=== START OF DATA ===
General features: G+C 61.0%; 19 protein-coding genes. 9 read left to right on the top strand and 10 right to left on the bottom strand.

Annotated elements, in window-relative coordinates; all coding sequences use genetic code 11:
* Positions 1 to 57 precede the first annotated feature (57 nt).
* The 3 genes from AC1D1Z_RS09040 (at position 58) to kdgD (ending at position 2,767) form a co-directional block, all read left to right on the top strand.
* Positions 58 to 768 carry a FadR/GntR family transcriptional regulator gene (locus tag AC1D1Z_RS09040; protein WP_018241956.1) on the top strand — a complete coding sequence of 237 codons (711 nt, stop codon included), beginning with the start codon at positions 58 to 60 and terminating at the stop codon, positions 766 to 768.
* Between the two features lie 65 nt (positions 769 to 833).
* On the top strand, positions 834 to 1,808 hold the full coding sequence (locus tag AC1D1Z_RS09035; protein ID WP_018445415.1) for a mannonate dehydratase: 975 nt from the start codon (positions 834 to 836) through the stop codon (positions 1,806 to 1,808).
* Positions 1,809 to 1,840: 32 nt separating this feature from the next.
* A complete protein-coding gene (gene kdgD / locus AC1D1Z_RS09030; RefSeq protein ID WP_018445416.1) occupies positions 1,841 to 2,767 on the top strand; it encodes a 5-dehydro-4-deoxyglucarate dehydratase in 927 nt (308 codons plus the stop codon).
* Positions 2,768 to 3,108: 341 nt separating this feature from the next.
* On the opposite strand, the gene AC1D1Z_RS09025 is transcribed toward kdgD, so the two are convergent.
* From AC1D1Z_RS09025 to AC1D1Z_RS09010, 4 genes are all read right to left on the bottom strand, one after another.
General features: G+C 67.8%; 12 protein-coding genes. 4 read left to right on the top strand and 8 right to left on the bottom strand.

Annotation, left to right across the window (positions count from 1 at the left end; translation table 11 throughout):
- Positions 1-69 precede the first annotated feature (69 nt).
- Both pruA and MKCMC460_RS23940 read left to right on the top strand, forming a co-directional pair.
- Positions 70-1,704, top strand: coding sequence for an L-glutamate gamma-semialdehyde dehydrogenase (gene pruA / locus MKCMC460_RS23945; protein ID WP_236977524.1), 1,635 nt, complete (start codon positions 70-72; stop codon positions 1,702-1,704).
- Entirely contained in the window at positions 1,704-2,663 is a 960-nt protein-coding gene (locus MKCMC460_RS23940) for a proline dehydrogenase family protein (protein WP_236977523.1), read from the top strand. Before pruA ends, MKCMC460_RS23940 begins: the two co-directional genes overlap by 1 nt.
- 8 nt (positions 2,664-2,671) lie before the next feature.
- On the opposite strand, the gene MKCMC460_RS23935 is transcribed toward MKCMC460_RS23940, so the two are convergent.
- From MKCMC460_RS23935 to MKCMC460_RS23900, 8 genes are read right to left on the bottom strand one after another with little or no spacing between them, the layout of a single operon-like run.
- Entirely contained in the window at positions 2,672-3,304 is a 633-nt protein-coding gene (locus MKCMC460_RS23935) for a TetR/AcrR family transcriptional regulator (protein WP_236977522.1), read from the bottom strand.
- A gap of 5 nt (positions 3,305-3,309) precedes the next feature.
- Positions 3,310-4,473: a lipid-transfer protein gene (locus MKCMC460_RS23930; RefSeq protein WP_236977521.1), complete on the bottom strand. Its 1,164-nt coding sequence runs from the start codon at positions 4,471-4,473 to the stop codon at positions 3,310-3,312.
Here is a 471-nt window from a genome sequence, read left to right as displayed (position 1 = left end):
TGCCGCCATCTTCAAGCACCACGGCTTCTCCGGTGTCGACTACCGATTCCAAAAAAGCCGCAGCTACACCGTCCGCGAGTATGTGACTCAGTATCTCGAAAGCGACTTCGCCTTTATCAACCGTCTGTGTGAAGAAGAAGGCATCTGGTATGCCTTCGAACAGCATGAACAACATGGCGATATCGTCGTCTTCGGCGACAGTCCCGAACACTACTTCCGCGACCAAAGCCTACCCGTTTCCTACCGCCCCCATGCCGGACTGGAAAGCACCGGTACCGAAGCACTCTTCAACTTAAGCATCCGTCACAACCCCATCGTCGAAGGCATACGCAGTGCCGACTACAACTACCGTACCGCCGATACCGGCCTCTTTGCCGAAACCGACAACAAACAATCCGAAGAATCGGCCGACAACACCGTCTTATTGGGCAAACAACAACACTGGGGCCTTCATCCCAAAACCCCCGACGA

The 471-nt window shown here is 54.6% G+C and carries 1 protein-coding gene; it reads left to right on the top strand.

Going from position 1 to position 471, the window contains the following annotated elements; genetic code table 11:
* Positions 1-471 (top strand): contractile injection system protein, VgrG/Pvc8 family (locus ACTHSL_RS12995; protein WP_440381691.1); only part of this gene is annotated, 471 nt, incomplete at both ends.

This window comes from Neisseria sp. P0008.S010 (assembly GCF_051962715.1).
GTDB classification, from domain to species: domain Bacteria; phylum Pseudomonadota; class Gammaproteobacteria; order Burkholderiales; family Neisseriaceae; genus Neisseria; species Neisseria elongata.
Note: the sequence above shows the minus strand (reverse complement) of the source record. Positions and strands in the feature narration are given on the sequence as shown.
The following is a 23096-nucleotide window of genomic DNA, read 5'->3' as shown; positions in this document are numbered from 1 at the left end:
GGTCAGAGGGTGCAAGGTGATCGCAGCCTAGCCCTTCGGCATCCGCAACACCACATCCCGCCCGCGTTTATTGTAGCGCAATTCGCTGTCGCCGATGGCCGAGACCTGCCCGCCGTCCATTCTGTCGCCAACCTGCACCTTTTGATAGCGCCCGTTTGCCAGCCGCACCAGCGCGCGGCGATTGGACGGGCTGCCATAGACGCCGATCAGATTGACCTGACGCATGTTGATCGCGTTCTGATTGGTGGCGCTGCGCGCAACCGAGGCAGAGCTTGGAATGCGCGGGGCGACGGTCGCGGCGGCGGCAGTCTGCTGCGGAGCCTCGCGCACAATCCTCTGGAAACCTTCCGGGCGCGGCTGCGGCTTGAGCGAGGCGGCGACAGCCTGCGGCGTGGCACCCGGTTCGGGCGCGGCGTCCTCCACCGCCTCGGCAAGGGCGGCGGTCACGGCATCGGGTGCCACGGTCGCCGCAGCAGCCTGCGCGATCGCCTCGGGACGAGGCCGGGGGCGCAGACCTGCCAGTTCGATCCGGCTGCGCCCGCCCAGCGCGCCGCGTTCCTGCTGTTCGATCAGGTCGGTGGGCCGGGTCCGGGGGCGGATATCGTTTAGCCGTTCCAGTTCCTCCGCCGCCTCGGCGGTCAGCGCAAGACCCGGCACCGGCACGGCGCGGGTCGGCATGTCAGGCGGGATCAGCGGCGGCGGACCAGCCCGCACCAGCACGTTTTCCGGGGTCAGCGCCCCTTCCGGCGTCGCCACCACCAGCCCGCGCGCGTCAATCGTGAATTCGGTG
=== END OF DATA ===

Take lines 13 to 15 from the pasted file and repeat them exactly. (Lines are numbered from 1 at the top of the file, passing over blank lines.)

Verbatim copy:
General features: G+C 67.8%; 12 protein-coding genes. 4 read left to right on the top strand and 8 right to left on the bottom strand.

Annotation, left to right across the window (positions count from 1 at the left end; translation table 11 throughout):
- Positions 1-69 precede the first annotated feature (69 nt).